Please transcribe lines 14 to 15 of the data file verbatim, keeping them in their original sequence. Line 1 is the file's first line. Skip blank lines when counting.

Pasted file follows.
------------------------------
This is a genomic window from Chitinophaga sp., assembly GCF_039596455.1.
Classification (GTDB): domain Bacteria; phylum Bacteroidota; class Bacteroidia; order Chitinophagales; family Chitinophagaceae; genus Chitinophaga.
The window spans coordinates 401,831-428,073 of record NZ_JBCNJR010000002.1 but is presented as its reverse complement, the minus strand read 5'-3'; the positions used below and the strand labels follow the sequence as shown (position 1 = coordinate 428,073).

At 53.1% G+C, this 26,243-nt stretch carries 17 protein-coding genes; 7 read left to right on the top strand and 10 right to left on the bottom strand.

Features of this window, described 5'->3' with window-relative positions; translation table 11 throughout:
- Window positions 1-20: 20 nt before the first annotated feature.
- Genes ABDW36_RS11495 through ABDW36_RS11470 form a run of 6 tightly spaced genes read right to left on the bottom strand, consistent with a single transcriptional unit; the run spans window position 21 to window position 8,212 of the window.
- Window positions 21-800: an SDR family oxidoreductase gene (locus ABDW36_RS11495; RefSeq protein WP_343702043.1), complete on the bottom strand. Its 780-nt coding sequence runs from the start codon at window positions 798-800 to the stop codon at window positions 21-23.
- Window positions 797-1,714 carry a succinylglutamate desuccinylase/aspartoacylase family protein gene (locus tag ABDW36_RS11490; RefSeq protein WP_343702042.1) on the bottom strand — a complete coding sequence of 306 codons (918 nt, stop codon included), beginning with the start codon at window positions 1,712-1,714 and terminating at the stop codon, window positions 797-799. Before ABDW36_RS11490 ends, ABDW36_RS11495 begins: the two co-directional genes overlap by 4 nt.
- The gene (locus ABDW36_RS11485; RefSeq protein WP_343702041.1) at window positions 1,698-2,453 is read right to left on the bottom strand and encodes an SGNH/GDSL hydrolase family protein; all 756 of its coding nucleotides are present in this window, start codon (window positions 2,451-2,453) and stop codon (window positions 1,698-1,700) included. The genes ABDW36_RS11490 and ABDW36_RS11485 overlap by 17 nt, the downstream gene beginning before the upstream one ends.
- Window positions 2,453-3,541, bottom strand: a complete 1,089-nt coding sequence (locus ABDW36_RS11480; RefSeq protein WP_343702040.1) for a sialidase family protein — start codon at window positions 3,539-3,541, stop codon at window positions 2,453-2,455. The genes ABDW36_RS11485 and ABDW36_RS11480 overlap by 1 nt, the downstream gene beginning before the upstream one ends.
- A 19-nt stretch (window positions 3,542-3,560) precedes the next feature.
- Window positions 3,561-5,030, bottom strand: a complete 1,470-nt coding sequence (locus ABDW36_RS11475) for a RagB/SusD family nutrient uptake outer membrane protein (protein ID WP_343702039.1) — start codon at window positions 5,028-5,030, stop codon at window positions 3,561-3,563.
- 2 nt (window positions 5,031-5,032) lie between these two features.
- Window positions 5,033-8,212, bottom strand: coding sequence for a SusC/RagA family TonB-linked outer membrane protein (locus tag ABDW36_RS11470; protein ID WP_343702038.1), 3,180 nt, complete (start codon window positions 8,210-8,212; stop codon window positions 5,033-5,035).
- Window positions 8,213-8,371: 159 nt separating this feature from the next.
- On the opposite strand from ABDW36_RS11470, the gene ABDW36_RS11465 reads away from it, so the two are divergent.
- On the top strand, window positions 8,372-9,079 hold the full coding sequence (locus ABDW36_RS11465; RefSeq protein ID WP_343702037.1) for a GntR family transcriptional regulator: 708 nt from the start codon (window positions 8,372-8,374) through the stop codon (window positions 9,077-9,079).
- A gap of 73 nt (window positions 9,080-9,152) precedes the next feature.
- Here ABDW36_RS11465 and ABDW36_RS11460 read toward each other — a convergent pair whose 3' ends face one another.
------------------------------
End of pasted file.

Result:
- 2 nt (window positions 5,031-5,032) lie between these two features.
- Window positions 5,033-8,212, bottom strand: coding sequence for a SusC/RagA family TonB-linked outer membrane protein (locus tag ABDW36_RS11470; protein ID WP_343702038.1), 3,180 nt, complete (start codon window positions 8,210-8,212; stop codon window positions 5,033-5,035).